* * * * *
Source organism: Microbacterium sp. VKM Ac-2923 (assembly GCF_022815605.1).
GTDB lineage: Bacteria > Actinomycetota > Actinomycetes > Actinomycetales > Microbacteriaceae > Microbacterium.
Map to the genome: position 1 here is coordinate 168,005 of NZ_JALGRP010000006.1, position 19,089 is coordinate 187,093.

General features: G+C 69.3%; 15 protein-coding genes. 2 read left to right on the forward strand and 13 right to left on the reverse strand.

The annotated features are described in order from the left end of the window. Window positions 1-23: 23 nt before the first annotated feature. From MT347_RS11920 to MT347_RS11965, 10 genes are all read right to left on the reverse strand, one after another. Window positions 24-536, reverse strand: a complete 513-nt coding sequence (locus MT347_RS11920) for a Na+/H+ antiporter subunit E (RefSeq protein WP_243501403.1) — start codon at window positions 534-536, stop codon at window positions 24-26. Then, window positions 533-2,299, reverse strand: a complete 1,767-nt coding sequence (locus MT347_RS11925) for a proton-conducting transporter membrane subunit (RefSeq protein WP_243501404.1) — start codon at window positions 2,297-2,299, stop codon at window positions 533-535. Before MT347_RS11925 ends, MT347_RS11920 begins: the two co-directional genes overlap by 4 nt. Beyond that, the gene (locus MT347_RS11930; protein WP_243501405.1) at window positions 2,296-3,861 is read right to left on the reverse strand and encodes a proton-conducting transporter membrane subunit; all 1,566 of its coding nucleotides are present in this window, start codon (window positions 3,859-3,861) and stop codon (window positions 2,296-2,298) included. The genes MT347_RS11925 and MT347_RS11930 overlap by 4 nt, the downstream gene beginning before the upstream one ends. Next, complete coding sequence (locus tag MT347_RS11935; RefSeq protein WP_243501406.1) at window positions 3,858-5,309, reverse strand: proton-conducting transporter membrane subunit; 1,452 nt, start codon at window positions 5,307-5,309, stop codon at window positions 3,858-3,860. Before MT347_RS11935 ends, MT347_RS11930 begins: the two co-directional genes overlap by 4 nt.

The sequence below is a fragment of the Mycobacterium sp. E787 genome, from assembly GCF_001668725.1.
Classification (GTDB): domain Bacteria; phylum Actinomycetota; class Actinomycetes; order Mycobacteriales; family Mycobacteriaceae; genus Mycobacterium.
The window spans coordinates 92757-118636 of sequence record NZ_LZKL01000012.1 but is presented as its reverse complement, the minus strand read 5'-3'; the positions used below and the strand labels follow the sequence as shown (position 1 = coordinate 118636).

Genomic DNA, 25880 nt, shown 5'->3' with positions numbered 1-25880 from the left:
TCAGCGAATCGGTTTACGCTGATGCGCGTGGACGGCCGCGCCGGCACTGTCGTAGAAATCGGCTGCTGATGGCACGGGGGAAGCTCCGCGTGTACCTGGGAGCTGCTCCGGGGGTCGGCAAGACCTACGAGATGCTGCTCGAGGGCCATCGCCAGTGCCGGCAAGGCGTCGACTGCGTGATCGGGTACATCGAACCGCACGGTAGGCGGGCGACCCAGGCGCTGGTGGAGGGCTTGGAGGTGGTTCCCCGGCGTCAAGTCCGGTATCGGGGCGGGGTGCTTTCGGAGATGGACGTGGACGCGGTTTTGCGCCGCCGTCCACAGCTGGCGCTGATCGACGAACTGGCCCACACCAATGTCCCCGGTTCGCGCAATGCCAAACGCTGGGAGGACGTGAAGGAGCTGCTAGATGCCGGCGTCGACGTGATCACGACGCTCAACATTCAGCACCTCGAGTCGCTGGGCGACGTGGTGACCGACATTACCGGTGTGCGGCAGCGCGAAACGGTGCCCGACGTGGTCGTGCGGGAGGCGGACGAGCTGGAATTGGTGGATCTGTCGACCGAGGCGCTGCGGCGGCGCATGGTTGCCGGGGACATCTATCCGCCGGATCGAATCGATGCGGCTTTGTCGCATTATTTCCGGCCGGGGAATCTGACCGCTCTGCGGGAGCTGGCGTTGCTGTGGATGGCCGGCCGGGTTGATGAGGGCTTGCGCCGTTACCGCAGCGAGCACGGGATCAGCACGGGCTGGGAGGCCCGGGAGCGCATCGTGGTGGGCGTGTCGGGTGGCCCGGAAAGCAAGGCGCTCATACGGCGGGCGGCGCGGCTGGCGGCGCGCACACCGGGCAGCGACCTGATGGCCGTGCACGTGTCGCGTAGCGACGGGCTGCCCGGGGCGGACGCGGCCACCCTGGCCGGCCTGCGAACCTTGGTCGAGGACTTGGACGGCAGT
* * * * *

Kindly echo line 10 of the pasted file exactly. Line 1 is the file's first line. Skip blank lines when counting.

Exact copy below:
TCAGCGAATCGGTTTACGCTGATGCGCGTGGACGGCCGCGCCGGCACTGTCGTAGAAATCGGCTGCTGATGGCACGGGGGAAGCTCCGCGTGTACCTGGGAGCTGCTCCGGGGGTCGGCAAGACCTACGAGATGCTGCTCGAGGGCCATCGCCAGTGCCGGCAAGGCGTCGACTGCGTGATCGGGTACATCGAACCGCACGGTAGGCGGGCGACCCAGGCGCTGGTGGAGGGCTTGGAGGTGGTTCCCCGGCGTCAAGTCCGGTATCGGGGCGGGGTGCTTTCGGAGATGGACGTGGACGCGGTTTTGCGCCGCCGTCCACAGCTGGCGCTGATCGACGAACTGGCCCACACCAATGTCCCCGGTTCGCGCAATGCCAAACGCTGGGAGGACGTGAAGGAGCTGCTAGATGCCGGCGTCGACGTGATCACGACGCTCAACATTCAGCACCTCGAGTCGCTGGGCGACGTGGTGACCGACATTACCGGTGTGCGGCAGCGCGAAACGGTGCCCGACGTGGTCGTGCGGGAGGCGGACGAGCTGGAATTGGTGGATCTGTCGACCGAGGCGCTGCGGCGGCGCATGGTTGCCGGGGACATCTATCCGCCGGATCGAATCGATGCGGCTTTGTCGCATTATTTCCGGCCGGGGAATCTGACCGCTCTGCGGGAGCTGGCGTTGCTGTGGATGGCCGGCCGGGTTGATGAGGGCTTGCGCCGTTACCGCAGCGAGCACGGGATCAGCACGGGCTGGGAGGCCCGGGAGCGCATCGTGGTGGGCGTGTCGGGTGGCCCGGAAAGCAAGGCGCTCATACGGCGGGCGGCGCGGCTGGCGGCGCGCACACCGGGCAGCGACCTGATGGCCGTGCACGTGTCGCGTAGCGACGGGCTGCCCGGGGCGGACGCGGCCACCCTGGCCGGCCTGCGAACCTTGGTCGAGGACTTGGACGGCAGT